BY MICHAEL CHRISTOPHER
Robert Plant has confirmed that he will join Emmylou Harris, Steve Earle, Patty Griffin, Buddy Miller and more for select dates on the Lampedusa tour, including a show at the Merriam Theater Oct. 19. The tour is an 11-stop run intended to raise awareness about the unprecedented worldwide refugee crisis.
“I’m taking a break from recording the new Sensational Space Shifters record to be a part of this very important and worthwhile cause,” the former Led Zeppelin frontman said in a statement. “When I watch the news and see people from these places being displaced by hatred and ignorance, I know that these people are just like you and me. All they want is to live in peace and have their children grow up loved, fed and educated.”
“That seems a million miles away for many people at the moment. They are living in refugee camps, in conditions that are far below sustenance levels.”
The concerts will be intimate evenings of acoustic performances benefiting Jesuit Refugee Service’s Global Education Initiative. The Lampedusa tour helps displaced people heal, learn, and thrive by providing educational opportunities for refugees living in camps and urban settings in 45 countries.
“Lampedusa: Concerts for Refugees” is named for the Mediterranean island of Lampedusa, the Italian island off the coast of Sicily which serves as a waypoint to Europe in refugees’ search for safety and security. It is also where Pope Francis visited refugees during his first official trip as Pope in July of 2013.
“Immigrants dying at sea, in boats which were vehicles of hope and became vehicles of death — that is how the headlines put it,” Pope Francis said in his homily there. “When I first heard of this tragedy a few weeks ago, and realized that it happens all too frequently, it has constantly come back to me like a painful thorn in my heart. So I felt that I had to come here today, to pray and to offer a sign of my closeness, but also to challenge our consciences lest this tragedy be repeated.”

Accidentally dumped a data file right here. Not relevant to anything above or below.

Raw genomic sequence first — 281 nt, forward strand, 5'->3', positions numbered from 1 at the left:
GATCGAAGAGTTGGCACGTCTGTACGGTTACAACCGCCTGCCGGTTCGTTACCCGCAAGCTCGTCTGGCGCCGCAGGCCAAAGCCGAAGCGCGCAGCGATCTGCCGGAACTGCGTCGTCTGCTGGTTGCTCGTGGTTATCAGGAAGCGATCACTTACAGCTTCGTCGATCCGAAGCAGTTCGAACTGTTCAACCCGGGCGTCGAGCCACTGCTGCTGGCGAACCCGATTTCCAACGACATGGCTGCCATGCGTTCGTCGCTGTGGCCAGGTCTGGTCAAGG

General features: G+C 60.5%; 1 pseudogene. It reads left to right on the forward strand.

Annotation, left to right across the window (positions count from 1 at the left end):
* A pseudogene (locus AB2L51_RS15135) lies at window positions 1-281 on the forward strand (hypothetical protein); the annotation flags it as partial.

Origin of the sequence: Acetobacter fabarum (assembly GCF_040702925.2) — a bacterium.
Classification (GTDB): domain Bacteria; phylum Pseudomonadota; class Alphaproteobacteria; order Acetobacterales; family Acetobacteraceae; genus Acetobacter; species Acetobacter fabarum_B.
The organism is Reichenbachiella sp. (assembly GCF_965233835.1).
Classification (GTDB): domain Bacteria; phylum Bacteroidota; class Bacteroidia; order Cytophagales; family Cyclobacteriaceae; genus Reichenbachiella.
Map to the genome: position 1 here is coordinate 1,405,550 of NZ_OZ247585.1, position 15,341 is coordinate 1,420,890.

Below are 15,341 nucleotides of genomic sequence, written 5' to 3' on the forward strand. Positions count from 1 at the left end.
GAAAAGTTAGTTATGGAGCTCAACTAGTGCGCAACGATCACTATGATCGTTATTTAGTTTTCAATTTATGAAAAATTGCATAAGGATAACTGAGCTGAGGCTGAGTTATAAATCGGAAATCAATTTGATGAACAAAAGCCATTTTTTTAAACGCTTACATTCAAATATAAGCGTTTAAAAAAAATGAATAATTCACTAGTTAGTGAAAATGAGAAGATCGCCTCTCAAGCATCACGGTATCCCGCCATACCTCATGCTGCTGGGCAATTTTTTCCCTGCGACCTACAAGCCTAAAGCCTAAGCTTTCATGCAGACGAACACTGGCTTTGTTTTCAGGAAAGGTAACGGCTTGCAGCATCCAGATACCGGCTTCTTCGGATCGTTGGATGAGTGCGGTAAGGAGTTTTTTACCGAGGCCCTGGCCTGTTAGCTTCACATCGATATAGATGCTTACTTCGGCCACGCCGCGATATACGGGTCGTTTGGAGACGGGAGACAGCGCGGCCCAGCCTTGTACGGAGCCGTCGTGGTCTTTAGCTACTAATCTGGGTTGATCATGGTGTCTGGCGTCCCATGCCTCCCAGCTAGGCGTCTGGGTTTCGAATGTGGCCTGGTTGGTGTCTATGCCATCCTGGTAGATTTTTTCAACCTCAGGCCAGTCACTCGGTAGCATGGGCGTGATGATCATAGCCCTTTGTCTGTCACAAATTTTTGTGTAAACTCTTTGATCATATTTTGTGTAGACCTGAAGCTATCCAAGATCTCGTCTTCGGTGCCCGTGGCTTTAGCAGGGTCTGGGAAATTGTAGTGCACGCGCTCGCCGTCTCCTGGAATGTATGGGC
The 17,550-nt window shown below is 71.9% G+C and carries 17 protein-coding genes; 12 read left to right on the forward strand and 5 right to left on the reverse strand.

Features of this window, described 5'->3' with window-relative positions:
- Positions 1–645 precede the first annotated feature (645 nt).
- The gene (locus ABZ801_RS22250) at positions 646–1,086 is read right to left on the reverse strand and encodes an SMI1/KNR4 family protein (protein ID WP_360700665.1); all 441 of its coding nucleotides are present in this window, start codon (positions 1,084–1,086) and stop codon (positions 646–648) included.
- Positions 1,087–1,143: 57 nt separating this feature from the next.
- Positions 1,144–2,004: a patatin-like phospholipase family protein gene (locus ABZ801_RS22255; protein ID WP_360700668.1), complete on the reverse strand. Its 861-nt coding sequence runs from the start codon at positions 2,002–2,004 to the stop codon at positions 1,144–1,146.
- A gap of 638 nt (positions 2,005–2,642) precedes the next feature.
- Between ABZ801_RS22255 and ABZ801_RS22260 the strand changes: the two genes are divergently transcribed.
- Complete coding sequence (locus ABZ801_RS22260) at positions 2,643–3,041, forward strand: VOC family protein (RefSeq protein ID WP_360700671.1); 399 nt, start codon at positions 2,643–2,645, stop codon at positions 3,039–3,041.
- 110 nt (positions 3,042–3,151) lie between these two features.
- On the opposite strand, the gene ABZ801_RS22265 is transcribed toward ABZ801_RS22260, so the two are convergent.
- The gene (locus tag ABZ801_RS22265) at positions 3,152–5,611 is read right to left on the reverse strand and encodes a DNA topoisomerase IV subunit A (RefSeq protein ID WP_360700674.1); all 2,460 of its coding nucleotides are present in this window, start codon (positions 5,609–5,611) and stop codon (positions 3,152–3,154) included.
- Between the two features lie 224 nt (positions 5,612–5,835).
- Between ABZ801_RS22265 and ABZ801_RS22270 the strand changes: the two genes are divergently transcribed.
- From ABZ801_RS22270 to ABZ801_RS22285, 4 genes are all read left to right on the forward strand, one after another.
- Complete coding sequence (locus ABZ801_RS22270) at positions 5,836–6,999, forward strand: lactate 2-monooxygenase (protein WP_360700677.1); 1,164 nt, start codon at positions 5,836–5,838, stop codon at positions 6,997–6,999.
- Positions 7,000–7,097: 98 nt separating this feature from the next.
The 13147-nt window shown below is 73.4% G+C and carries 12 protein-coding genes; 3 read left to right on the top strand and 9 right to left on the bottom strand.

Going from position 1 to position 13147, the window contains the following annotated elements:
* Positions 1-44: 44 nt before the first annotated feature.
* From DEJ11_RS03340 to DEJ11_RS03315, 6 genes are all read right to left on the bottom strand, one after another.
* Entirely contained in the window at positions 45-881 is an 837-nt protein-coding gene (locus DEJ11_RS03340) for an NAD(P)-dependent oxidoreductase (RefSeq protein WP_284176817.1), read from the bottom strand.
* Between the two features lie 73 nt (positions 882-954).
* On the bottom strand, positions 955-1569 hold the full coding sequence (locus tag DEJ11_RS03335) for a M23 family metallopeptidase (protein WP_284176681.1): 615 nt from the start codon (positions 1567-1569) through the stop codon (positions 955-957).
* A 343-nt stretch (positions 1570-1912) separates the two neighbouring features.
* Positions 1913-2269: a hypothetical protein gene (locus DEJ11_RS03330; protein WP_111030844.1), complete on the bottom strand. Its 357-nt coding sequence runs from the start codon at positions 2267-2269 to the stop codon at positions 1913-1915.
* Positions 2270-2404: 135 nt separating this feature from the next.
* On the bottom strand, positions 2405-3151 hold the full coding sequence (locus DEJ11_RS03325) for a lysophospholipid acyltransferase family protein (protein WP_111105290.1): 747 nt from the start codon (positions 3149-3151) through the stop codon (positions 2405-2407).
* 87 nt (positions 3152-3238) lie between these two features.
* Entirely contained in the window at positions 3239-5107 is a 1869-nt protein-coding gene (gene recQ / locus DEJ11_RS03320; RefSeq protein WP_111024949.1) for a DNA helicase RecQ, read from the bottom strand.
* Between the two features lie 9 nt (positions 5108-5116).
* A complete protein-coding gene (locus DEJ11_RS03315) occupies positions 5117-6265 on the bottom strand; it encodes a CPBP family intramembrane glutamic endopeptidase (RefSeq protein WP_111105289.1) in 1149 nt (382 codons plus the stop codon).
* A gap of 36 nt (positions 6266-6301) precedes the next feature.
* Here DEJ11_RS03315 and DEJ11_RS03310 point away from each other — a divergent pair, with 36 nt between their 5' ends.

The artists taking part in the tour stress that it’s about humane treatment of people, and shouldn’t be considered a platform for politics. The funds raised by Lampedusa will support educational programs for refugees around the world. The mission of Jesuit Refugee Service is, “to accompany, serve and advocate for the rights of refugees and other forcibly displaced persons.”
“This is a humanitarian issue — it is not a political issue,” said Patty Griffin. “These are real people with real needs and it’s not going to go away and we have to deal with these issues in a realistic way, and realism has to do with compassion.”
For Plant, he could be doing a dozen other things right now, including giving endless interviews about the recently released Led Zeppelin set ‘The Complete BBC Sessions.’ Instead, his very presence on the tour — a surprise one at that — gives it some additional clout and will undoubtedly bring the intimate venues to sold out status if they weren’t already.
“When I heard that some of my friends were rallying to do a series of concerts to help raise funds and awareness, to help address the basic needs of food, shelter and medical care, I wanted to help, in whatever way I could,” Plant said. “One thing that I want to make clear: as with all the other members of this tour, I will be performing two or three songs a night and no more.”
“I’m not making a political statement. The organization that is receiving these funds is a religious one. This appeal is trying to help on the ground wherever it can. I hope that my voice, along with my friends, helps bend the arc of the universe a little more toward the loving and helps with the work of getting the basic essentials of life to those who are without.”
To contact music columnist Michael Christopher, send an email to email@example.com. Also, check out his blog at www.delcotimes.com.